Slip op. at 1-3. The exceptions were denied and this appeal timely followed.
Three of the Hoyers' first four assignments of error*fn1 relate to the trial court's finding that the Hoyers' attorney was not negligent in his use of a certified survey. The Hoyers state the third issue as follows: "Did the lower court err by importing a standard of care into an assumpsit cause of action?" Brief for Appellants at 3. The Hoyers assert that the court below should have found that Frazee breached his contract with the Hoyers and that Frazee's certificate of title was a guarantee that the Hoyers would receive forty-five acres. Further, the Hoyers contend that the lower court should not have used a standard of care analysis in a contract case.
Initially, we note that the Hoyers' complaint alleges breach of contract and negligence on the part of their attorney Frazee. Nevertheless, it was not error for the judge below to adopt a standard of care analysis. We recognize that there are cases in which a plaintiff could assert two distinct causes of action against an attorney, one in contract and one in tort. In Duke & Company v. Anderson, 275 Pa. Super. 65, 418 A.2d 613 (1980), a panel of this court noted that an aggrieved client has a choice:
either to sue the attorney in assumpsit, on the theory that the attorney by failing to follow specific instructions committed a breach of contract; or to sue the attorney in
[ 323 Pa. Super. Page 426]
trespass, on the theory that the attorney failed to exercise the standard of care that he was obliged to exercise.
Id., 275 Pa. Superior Ct. at 70, 418 A.2d at 616.
In the instant case, the Hoyers' complaint contains both a breach of contract count and a negligence count. Nevertheless, we believe that the assumpsit claim, like the negligence claim, is based on the appellants' averment that their attorney failed to exercise the requisite duty of care toward them.*fn2 The Hoyers did not allege that the appellees failed to follow specific instructions. See Duke & Company, supra. Appellants also did not aver a breach of a specific provision of their contract with appellees. Thus, we do not believe that the first count of the Hoyers' complaint states a true contract cause of action. Rather, the entire complaint sounds in negligence; that is, the appellees failed to exercise the appropriate standard of care. The essence of the Hoyers' complaint is that Frazee was negligent and that his negligence was a breach of his contract with them. It was, therefore, appropriate to consider whether Frazee's conduct breached the standard of care owed the Hoyers.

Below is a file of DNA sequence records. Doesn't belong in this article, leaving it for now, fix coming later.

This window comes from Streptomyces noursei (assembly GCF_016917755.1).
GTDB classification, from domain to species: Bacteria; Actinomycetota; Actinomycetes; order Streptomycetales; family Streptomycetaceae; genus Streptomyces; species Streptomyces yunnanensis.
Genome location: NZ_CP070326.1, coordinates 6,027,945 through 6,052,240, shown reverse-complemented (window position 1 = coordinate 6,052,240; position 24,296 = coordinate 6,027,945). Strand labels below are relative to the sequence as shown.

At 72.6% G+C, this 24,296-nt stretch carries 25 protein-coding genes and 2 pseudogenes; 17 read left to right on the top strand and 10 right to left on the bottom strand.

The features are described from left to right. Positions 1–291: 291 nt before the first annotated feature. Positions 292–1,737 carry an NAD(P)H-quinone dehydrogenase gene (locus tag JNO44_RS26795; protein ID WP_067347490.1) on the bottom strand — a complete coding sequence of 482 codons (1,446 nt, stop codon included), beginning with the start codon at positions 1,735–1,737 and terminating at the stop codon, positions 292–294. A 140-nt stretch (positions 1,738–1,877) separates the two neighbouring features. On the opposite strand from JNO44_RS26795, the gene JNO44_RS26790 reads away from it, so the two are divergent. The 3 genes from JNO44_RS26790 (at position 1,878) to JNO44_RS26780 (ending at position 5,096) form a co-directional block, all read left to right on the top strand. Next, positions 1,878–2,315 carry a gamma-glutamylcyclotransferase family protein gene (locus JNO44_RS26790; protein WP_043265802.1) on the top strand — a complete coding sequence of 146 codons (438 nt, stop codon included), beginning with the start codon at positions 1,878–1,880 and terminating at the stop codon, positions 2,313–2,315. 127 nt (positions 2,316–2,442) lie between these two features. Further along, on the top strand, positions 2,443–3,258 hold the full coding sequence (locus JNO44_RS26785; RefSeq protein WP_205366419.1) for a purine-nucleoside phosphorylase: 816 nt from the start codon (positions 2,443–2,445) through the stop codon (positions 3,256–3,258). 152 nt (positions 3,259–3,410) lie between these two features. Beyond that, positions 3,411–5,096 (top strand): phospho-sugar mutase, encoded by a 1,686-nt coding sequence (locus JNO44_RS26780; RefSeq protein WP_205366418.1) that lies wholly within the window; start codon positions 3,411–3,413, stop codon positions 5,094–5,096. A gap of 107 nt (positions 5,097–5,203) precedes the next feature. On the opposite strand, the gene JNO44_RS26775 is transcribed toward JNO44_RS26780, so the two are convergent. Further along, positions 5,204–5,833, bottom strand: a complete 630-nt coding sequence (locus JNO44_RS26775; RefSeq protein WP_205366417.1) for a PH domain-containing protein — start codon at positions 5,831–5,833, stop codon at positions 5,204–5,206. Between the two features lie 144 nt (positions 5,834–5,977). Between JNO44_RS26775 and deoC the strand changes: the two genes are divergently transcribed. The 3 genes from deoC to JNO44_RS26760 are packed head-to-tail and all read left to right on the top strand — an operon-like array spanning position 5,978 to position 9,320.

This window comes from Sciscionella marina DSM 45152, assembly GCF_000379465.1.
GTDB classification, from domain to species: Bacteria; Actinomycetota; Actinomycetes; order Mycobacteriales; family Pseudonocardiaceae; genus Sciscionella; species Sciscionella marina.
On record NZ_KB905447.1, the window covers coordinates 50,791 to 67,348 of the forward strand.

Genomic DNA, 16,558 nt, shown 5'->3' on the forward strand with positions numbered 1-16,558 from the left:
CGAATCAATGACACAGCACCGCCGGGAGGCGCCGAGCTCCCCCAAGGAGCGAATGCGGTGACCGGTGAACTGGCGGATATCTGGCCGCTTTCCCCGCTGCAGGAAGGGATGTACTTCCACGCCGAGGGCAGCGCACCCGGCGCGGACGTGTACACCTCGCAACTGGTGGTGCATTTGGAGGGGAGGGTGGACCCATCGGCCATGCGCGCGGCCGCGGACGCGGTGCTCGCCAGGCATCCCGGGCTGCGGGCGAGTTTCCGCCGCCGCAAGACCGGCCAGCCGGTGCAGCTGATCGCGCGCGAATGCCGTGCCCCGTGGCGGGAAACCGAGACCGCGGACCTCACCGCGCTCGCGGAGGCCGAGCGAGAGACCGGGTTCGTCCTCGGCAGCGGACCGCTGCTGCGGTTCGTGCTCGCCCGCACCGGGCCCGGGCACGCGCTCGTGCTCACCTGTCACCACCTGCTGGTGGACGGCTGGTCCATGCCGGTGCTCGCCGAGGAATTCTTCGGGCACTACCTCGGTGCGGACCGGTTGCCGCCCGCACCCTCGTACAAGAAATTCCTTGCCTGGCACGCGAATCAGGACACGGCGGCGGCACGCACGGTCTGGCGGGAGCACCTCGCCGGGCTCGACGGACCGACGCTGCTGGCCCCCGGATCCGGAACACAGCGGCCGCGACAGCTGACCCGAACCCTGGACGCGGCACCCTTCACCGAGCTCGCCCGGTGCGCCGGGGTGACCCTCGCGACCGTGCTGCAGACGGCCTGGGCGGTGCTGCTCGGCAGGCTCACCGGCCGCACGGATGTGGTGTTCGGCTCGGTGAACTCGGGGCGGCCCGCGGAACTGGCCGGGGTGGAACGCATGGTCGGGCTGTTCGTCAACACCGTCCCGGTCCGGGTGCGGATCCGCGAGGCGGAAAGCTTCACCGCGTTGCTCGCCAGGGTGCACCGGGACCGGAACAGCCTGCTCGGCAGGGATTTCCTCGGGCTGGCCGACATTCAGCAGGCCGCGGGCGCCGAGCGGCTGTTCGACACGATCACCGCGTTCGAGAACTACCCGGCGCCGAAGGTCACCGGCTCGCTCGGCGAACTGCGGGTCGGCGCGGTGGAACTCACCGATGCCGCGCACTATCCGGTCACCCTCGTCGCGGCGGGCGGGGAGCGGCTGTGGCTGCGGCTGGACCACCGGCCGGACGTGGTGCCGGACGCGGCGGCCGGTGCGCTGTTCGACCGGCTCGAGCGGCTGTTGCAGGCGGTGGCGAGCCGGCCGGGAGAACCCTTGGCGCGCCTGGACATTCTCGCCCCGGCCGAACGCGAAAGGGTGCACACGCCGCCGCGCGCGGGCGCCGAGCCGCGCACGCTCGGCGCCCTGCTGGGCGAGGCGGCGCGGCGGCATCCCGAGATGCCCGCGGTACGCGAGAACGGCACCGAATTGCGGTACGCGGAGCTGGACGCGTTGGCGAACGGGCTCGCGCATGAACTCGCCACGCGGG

The Hoyers maintain that Frazee did not exercise the requisite duty of care when he failed to guarantee them forty-five acres of land. The lower court judge rejected this argument and held that an attorney is not a guarantor. The standard of care in a legal malpractice case is whether the attorney has exercised ordinary skill and knowledge. Schenkel v. Monheit, 266 Pa. Super. 396, 405 A.2d 493 (1979). The trial judge found that the Hoyers' attorney relied on an old certified survey. The Hoyers themselves
[ 323 Pa. Super. Page 427]
agreed to use the old survey if it was certified. The certified survey contained two errors; it did not close and it miscalculated the acreage in the parcel. The trial judge also found that the closure error was not significant, that the acreage error was not obvious, and that nothing on the face of the survey revealed the mistake in acreage. Expert testimony supported this finding, and we will not disturb it now.
The Hoyers also claim that an attorney certifying title to real estate is negligent per se if he or she fails to protract a deed description. Appellants ask us to set a statewide standard requiring protraction of deed descriptions by attorneys certifying title to real estate. As the Hoyers concede, attorneys in Adams County do not uniformly protract deed descriptions. Under the circumstances of this case, we decline to make a broad rule requiring protraction in each and every case.
Finally, the Hoyers contend that the lower court erred by refusing to accept evidence of the increase in value of similar acreage since the deed was transferred. Our disposition of the other issues involved in this case makes discussion of this issue unnecessary; the attorney was not negligent and calculation of damages is thus moot.